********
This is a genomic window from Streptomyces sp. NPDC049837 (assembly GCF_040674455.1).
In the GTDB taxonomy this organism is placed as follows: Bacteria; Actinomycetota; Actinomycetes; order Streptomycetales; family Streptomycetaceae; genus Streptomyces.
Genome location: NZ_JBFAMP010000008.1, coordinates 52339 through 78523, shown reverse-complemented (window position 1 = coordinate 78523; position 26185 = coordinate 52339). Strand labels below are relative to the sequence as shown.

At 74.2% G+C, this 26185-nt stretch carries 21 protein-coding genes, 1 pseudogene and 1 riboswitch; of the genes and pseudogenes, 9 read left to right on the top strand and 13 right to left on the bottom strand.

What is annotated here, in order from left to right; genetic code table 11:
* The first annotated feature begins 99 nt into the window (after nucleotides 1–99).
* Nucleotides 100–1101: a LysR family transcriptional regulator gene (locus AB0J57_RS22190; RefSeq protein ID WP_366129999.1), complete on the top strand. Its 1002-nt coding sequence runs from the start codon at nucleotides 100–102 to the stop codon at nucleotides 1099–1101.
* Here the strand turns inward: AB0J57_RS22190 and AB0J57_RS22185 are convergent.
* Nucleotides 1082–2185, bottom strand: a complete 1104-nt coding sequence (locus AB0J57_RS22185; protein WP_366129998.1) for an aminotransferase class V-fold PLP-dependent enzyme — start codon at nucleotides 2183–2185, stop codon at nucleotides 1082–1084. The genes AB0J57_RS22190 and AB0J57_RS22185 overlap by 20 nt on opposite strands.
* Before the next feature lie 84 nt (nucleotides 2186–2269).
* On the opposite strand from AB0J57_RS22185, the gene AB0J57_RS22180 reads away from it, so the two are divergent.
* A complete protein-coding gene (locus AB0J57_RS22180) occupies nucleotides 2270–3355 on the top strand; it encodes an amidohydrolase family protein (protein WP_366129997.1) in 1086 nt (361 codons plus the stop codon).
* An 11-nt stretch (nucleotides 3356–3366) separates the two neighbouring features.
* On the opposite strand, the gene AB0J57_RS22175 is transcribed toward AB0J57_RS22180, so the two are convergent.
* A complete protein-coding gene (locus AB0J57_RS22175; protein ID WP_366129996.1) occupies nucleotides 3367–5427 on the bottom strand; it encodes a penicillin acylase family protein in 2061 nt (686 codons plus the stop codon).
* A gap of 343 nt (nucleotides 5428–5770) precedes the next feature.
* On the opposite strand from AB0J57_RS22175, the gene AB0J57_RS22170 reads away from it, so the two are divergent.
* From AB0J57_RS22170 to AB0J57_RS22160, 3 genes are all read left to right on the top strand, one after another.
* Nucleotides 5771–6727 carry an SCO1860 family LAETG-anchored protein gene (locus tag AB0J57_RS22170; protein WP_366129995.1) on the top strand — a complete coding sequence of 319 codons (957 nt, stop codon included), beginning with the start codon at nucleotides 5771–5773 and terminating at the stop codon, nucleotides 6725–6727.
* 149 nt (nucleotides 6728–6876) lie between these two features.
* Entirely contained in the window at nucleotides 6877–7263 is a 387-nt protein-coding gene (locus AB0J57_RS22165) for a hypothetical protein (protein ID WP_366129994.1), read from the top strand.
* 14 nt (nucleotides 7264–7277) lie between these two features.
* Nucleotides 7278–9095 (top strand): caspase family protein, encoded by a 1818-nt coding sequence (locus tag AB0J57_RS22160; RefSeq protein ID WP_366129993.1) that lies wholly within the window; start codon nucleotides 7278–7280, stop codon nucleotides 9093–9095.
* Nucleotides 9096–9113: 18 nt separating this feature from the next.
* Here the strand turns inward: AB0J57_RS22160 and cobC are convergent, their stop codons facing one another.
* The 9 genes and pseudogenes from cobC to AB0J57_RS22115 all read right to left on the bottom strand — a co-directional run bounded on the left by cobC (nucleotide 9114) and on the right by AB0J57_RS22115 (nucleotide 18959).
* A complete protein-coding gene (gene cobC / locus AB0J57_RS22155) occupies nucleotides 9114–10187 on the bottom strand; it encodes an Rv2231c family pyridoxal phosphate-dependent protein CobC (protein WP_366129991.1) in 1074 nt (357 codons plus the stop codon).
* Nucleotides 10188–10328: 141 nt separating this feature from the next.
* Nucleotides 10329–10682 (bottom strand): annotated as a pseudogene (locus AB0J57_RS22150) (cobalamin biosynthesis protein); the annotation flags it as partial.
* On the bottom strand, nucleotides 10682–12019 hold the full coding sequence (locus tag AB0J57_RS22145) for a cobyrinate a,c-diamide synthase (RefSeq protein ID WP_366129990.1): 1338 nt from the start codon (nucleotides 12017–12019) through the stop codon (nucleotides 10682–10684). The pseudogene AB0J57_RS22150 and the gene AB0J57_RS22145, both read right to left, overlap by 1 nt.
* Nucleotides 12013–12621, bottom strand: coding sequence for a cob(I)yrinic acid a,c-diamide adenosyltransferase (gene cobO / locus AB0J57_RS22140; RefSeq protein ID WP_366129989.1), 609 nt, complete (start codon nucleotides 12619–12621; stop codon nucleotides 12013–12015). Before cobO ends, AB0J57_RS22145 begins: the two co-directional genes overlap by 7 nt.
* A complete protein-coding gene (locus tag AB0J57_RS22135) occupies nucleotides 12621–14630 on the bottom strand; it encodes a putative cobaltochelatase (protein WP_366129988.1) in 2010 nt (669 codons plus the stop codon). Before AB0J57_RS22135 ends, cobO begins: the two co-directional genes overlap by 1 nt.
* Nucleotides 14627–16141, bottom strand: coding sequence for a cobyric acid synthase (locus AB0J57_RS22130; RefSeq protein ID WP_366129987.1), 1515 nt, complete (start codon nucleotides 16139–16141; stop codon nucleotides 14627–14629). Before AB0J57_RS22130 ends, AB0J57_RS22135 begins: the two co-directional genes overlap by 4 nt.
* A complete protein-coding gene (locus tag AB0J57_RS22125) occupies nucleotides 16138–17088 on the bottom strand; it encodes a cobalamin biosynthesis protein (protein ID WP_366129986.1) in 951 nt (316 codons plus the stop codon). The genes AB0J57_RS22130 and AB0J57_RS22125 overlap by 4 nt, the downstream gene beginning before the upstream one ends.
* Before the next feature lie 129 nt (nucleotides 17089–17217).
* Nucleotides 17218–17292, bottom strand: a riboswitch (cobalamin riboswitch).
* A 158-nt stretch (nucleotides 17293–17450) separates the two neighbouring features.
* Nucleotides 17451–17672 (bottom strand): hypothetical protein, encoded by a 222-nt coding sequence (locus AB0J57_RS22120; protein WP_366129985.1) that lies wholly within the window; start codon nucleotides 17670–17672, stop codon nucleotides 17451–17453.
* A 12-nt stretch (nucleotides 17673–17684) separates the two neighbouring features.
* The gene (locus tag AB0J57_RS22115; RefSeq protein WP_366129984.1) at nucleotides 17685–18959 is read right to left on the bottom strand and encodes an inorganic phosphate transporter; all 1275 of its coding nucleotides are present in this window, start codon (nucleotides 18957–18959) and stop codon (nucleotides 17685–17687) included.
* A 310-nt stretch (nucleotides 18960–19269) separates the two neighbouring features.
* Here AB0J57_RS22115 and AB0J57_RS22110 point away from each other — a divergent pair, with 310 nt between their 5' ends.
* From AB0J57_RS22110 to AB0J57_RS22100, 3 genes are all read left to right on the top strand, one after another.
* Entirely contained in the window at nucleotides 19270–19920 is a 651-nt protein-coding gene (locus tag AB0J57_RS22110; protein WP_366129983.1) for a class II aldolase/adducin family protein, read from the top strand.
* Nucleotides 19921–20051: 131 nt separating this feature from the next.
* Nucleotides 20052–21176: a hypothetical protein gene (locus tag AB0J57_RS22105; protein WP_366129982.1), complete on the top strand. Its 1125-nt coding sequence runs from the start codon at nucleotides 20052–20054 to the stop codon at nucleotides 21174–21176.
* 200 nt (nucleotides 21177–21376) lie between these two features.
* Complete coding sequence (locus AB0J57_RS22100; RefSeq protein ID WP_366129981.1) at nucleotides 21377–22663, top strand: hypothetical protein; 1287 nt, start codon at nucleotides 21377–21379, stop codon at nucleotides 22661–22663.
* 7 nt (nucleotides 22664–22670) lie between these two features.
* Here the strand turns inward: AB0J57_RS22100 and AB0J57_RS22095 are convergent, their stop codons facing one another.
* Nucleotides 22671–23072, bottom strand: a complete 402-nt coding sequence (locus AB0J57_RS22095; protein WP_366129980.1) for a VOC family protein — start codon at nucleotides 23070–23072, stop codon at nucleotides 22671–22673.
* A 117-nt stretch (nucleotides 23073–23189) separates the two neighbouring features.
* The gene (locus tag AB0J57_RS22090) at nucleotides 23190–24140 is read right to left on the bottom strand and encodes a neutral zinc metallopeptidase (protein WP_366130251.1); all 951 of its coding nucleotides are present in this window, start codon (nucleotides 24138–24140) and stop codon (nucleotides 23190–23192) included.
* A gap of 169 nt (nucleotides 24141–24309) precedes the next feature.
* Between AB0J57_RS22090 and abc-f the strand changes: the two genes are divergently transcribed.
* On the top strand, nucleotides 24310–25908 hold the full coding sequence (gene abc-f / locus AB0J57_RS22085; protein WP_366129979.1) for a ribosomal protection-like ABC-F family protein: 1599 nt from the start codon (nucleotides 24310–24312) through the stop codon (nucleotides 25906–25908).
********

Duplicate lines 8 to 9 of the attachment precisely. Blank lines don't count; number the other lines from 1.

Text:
* Here the strand turns inward: AB0J57_RS22190 and AB0J57_RS22185 are convergent.
* Nucleotides 1082–2185, bottom strand: a complete 1104-nt coding sequence (locus AB0J57_RS22185; protein WP_366129998.1) for an aminotransferase class V-fold PLP-dependent enzyme — start codon at nucleotides 2183–2185, stop codon at nucleotides 1082–1084. The genes AB0J57_RS22190 and AB0J57_RS22185 overlap by 20 nt on opposite strands.